I've always wanted to write a book. The only two really major hang-ups in the whole process are:
a) I rarely write
b) I have no idea what to write about
As you can see, the two things play on and off each other, creating one massive cycle of non-writing, which I call, My Life.
I suppose you could say I always knew I was meant to be a writer. I've been a bit crotchety, reclusive, depressed and a hypochondriac since the day I was born (just ask my mom). I wrote my first story when I was six and my first poem at ten. While my older brother devoured book after book, upside down on the couch, his head on the floor and a popsicle in his mouth, I sat in my favorite tree and wrote awful rhymes and stories that never went anywhere but had alot of fun getting there (adjectives, adjectives). An ironic twist to all of this is that my brother is now a freelance writer, with a book contract. Apparently reading books helps one to write them. Who knew? But I have better teeth.
Around the age of ten, when I began writing regularly, I decided it was better kept to my self. If other people saw an awkward, uninteresting, disheveled little girl with run-away hair and throw-away clothes, all the better. It kept me undercover. This is why careers such as Actor and Spy and Superhero appeal to so many of us; who doesn't want to be the unassuming genius? Admit it, you'd rather be Clark Kent, nerdy glasses to boot, than that really successful, good-looking, charming, popular, talented and obscenely rich guy that you work with. It makes being you not just okay but superior; a study in martyrdom, as you carry the cross of average-ness for the sake of the world. So I wrote in secret and tried to imagine the way in which I would one day be "discovered" and how all of humanity would be blessed because of me.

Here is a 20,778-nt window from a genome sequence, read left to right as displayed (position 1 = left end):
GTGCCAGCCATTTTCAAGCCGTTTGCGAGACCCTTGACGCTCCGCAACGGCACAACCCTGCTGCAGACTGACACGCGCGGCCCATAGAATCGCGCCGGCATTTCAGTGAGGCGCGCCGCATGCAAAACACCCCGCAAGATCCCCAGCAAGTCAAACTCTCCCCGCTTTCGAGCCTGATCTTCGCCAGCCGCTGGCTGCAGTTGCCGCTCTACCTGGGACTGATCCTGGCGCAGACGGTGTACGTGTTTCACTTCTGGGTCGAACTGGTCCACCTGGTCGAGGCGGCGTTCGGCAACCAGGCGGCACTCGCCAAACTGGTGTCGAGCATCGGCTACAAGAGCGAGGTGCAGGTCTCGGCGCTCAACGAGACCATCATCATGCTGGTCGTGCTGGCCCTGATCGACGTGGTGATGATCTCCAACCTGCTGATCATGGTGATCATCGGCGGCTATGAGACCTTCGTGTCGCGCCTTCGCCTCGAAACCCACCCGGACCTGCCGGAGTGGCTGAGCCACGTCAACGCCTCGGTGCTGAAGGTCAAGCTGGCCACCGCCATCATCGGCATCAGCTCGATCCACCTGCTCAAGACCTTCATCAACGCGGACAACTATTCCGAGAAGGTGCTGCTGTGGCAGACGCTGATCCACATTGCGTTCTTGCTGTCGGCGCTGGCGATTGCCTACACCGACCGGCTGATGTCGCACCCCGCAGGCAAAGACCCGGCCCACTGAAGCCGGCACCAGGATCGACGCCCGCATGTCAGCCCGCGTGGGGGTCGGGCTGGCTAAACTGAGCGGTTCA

Pretty early on in my writing career I realized that happy things weren't worth writing about; they lacked a dramatic edge. Who wants to read about butterflies and lazy, green fields when there are Rodents Of Unusual Size just beyond in the Fire Swamp? Unfortunately I wasn't able to invent anything quite so interesting as an R.O.U.S. Instead I wrote into my stories something called "Character development" which really just means that they were devoid of plot and action and heavy with sentences like, "She felt sad and alone as she looked at the dark, stormy sky and she wondered gloomily if anyone would ever love her." Later I wrote poems and prose at moments of Great Despair, which always included the words dark, lost, pain, and death.
It was around this time that I discovered books. I read "A separate Peace" and "The Odyssey" and some Aurthur Conan-Doyle for a high-school class. Then we were assigned, "Crime and Punishment" by Fyoder Dostoyevsky and I stopped writing. I spent the next 10 years reading.
Currently I find myself wanting to write. I've outgrown (mostly) my delusions of grandeur and my fascination with the darkness. I still use way too many flowery, descriptive, crowding, inappropriate, superfluous adjectives. But in spite of all that, here I am looking at the dark, stormy computer screen, wondering gloomily what to write.